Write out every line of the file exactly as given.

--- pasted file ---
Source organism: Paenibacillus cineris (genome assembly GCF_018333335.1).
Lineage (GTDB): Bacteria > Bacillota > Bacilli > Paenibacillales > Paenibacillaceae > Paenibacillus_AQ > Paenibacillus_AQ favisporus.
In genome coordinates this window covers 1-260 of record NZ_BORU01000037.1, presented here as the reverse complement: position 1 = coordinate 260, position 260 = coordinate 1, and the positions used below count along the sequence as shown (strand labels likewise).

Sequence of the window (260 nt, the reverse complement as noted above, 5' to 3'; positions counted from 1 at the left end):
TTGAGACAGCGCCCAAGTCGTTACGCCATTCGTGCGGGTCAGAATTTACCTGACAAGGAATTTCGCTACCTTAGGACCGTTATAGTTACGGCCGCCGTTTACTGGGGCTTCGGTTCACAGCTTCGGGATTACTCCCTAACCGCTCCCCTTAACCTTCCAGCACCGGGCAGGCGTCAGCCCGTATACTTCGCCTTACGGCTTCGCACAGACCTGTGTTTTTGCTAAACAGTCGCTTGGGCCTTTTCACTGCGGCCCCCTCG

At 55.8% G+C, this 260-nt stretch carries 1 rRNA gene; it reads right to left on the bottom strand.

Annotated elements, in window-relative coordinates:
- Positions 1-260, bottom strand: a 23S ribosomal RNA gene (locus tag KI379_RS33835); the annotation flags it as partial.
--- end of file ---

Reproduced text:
Source organism: Paenibacillus cineris (genome assembly GCF_018333335.1).
Lineage (GTDB): Bacteria > Bacillota > Bacilli > Paenibacillales > Paenibacillaceae > Paenibacillus_AQ > Paenibacillus_AQ favisporus.
In genome coordinates this window covers 1-260 of record NZ_BORU01000037.1, presented here as the reverse complement: position 1 = coordinate 260, position 260 = coordinate 1, and the positions used below count along the sequence as shown (strand labels likewise).

Sequence of the window (260 nt, the reverse complement as noted above, 5' to 3'; positions counted from 1 at the left end):
TTGAGACAGCGCCCAAGTCGTTACGCCATTCGTGCGGGTCAGAATTTACCTGACAAGGAATTTCGCTACCTTAGGACCGTTATAGTTACGGCCGCCGTTTACTGGGGCTTCGGTTCACAGCTTCGGGATTACTCCCTAACCGCTCCCCTTAACCTTCCAGCACCGGGCAGGCGTCAGCCCGTATACTTCGCCTTACGGCTTCGCACAGACCTGTGTTTTTGCTAAACAGTCGCTTGGGCCTTTTCACTGCGGCCCCCTCG

At 55.8% G+C, this 260-nt stretch carries 1 rRNA gene; it reads right to left on the bottom strand.

Annotated elements, in window-relative coordinates:
- Positions 1-260, bottom strand: a 23S ribosomal RNA gene (locus tag KI379_RS33835); the annotation flags it as partial.